Nevada gambling revenues increased 5.7 percent in February to $932 million, a figure greeted by analysts as “solid progress” despite a weaker convention calendar and Chinese New Year falling in January.
The modest increase in February was preceded by an 18.4 percent jump in January, when Nevada casinos collected more than $1.038 billion from gamblers in a month that saw the lucrative Chinese New Year begin on Jan. 23.
Nevada Gaming Control Board officials said Tuesday that Strip revenues of $531 million were up 3.3 percent compared with February 2011. Downtown Las Vegas reported gaming revenues of $45 million last month, a 12.7 percent increase from February 2011.
The Boulder Strip brought in $71.6 million last month, up almost 23 percent. Mesquite casinos generated just over $11 million, up 2.55 percent, while Laughlin saw gaming revenues decline 0.21 percent last month to $42.9 million
Casino revenues in North Las Vegas totaled $24.6 million in February, up 8.52 percent from the same month last year. Overall, Clark County reported a 5.5 percent increase in February gaming revenues, hitting $812.1 million.
“Considering the weaker convention calendar in the first quarter of the year, this is solid progress thus far,” said Brent Pirosch, director of Gaming Consulting Services for the Global Gaming Group at CB Richard Ellis in Las Vegas.
“In terms of large conventions (30,000 plus attendees), there were approximately 631,000 attendees in the first quarter of 2011, while this year had 522,000,” Pirosch said. “The difference is largely attributable to the loss of the ConAg show because of its rotational schedule.”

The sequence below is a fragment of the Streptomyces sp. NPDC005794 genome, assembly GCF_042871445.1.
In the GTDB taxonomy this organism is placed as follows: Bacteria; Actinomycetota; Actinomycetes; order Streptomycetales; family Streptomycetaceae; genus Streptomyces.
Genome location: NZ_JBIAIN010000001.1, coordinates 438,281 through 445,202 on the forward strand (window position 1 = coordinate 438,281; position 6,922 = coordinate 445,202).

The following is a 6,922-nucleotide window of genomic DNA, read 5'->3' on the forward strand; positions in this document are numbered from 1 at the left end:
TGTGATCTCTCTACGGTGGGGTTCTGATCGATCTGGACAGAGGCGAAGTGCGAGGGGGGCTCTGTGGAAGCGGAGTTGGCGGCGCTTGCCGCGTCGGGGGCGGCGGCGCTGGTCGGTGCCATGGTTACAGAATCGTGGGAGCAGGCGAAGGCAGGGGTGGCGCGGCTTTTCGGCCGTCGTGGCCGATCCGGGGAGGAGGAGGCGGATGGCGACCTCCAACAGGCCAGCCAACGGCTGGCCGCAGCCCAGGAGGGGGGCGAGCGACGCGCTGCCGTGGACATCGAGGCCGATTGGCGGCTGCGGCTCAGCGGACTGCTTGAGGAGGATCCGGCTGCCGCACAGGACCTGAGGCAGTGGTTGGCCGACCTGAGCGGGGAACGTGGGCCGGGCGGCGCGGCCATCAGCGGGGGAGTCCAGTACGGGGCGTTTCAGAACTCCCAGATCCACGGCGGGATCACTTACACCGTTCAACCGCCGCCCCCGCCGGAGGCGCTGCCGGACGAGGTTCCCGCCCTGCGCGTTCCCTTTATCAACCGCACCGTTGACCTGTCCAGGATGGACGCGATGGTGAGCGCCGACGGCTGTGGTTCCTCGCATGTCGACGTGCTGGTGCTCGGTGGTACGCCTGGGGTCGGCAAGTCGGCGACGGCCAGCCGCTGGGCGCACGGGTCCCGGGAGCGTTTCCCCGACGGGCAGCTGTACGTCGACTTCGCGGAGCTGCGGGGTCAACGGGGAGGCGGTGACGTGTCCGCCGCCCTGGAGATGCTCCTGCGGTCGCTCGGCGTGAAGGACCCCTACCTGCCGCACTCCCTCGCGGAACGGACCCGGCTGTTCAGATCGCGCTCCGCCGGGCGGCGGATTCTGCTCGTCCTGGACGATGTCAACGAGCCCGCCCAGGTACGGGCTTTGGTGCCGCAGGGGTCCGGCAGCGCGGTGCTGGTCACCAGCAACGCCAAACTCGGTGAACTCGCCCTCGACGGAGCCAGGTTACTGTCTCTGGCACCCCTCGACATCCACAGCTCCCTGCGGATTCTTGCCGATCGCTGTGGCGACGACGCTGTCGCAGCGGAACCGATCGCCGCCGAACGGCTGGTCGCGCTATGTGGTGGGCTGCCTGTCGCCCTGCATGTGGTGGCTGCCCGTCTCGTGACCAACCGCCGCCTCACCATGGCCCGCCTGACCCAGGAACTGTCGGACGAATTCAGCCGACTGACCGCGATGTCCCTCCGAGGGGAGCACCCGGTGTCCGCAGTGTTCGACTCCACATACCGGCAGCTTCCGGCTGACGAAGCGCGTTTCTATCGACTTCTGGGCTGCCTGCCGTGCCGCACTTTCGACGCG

He said 120,000 people attend the ConAg show every third year, when it’s in Las Vegas.
State gaming tax collections were up 69 percent in February to more than $70 million, according to gaming officials. So far, Nevada has collected more than $127 million in gaming taxes since Jan. 1.
Total slot machine revenue in Nevada was $571.5 million, a 10.3 percent increase over February 2011. The state’s numbers were helped by $350.6 million collected last month from table games.
Baccarat, the game favored by high-end gamblers, reported a 19.06 percent decline in revenues last month, to $114.1 million.
“The (Chinese New Year) calendar shift negatively impacted February 2012 baccarat revenue,” said David Bain, a gaming analyst with Sterne Agee. “We expected a slightly better baccarat result, despite the calendar shift.”
In a research note Tuesday, Bain said last month’s “strength in core games outweighs less predictable baccarat.”
Revenues from blackjack and craps were up 18.2 percent and 16.1 percent, respectively. Meanwhile, roulette revenues also increased 18.1 percent last month.
Smaller games, such as minibaccarat and Pai Gow, each recorded 59 percent decreases in revenues last month, compared with February 2011.
Sports books statewide reported revenues increased 160.3 percent in February to $11.5 million, with most of the revenues being generated by sports books on the Strip. Gaming regulators said Strip sports books reported revenues last month of $9.31 million, a nearly 403 percent increased from February 2011.
Pirosch said these revenue figures prove a recovery is under way.
“In fact, if there were no baccarat numbers in March, we would still be ahead of last year — four percent ahead of last year,” Pirosch said. “After two months, we are already ahead of last year.”
Pirosch attributed the “solid numbers” to a strong stock market and a housing market nationwide that has bottomed out and stabilized, which has caused consumers to feel better about spending on a trip to Las Vegas.
“Gas prices have not had any noticeable effect” on Las Vegas, said Pirosch.
Contact reporter Chris Sieroty at csieroty@review
journal.com or 702-477-3893.